When dealing with systems that feature resonances, the frequency distribution of a signal offers helpful information.

Moreover, when a wideband signal with a large frequency range is used to drive a cantilever beam at its base, for example, the tip vibration is often recorded by an accelerometer.

The time history of the signal makes it challenging to identify the values of the beam’s resonance frequencies. However, these values may be seen clearly in the peaks of the frequency spectrum of the tip vibration.

The quantity of frequency bands in the distribution determines how large the frequency distribution of a signal is. For instance, three separate frequency bandwidths are used to compute the frequency spectrum of an automobile vibration signal. The frequency bandwidth is proportional to the squared magnitudes of the spectra.

In order to produce a constant value irrespective of the bandwidth, the PSD divides the squared magnitude by the frequency bandwidth.

However, occasionally people mix up the PSD and the bandwidth-dependent frequency spectrum.

And finally, make sure to examine the PSD calculation’s feature of bandwidth normalization applied to the magnitude.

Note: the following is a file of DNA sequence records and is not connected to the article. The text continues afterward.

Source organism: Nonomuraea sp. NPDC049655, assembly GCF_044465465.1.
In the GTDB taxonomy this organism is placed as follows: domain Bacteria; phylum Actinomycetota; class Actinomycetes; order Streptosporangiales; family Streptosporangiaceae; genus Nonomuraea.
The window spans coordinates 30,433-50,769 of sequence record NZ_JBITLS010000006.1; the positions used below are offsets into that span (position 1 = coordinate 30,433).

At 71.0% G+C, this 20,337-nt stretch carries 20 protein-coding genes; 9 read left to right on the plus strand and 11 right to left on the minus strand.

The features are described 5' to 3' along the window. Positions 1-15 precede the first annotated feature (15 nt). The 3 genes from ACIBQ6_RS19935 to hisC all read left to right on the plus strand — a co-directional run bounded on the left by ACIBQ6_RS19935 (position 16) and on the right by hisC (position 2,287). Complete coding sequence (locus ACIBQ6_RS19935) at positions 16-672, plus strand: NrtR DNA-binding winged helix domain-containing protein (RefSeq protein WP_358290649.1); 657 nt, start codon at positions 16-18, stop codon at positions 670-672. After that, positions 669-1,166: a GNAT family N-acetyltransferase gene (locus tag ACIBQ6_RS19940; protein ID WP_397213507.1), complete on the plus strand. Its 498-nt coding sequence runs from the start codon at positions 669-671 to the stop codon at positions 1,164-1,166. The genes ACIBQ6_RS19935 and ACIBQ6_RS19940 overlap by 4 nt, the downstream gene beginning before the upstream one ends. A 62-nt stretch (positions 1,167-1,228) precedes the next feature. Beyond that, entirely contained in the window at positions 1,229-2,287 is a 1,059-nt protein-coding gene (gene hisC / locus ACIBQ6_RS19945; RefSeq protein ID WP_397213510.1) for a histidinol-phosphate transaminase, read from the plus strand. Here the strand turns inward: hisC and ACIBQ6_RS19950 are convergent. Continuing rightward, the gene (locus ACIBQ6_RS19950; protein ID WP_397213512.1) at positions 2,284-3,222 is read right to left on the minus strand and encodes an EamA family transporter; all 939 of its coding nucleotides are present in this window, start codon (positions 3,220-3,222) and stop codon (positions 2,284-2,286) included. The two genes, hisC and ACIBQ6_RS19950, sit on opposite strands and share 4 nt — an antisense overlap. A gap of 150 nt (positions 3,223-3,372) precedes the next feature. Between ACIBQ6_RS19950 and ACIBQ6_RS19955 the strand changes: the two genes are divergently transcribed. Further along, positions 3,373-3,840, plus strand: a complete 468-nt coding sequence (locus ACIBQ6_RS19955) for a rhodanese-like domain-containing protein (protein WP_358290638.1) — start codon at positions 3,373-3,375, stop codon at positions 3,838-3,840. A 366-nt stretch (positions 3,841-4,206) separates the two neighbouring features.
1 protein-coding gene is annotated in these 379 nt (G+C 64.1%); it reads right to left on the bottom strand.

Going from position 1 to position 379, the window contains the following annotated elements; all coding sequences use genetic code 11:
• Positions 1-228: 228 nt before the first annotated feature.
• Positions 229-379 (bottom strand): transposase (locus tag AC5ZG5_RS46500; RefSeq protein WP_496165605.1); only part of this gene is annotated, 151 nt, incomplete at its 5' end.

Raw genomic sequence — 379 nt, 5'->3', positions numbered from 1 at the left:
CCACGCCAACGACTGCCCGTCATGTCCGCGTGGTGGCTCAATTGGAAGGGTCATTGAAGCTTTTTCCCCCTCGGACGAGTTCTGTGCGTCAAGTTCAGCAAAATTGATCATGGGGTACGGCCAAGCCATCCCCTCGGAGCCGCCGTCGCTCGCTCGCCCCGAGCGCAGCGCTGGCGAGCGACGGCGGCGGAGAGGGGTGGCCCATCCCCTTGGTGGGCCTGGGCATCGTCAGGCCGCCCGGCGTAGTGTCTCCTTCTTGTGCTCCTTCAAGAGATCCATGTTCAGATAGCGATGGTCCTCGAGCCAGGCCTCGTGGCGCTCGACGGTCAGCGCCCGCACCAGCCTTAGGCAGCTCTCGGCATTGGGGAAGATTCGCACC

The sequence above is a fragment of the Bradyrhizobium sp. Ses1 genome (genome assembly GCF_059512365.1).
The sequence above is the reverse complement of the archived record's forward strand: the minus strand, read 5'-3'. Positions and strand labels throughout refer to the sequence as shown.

What is the Purpose of Random Vibration (PSD) in Ansys Mechanical Workbench?

In addition to the points made above, the goal of mechanical random vibration analysis is to ascertain how structures react to erratic vibration loads. An illustration would be the reaction of a delicate electronic component put inside an automobile and subjected to road noise, vibration from the engine, and acoustic pressure.

The data are recorded along with the frequency content of the time history (spectrum), which is then employed as the load in the random vibration analysis.

For historical reasons, this spectrum is referred to as PSD, or Power Spectral Density. Since the input excitations in a random vibration analysis are statistical in character, the output responses, including displacements, stresses, and other variables, are also statistical in nature.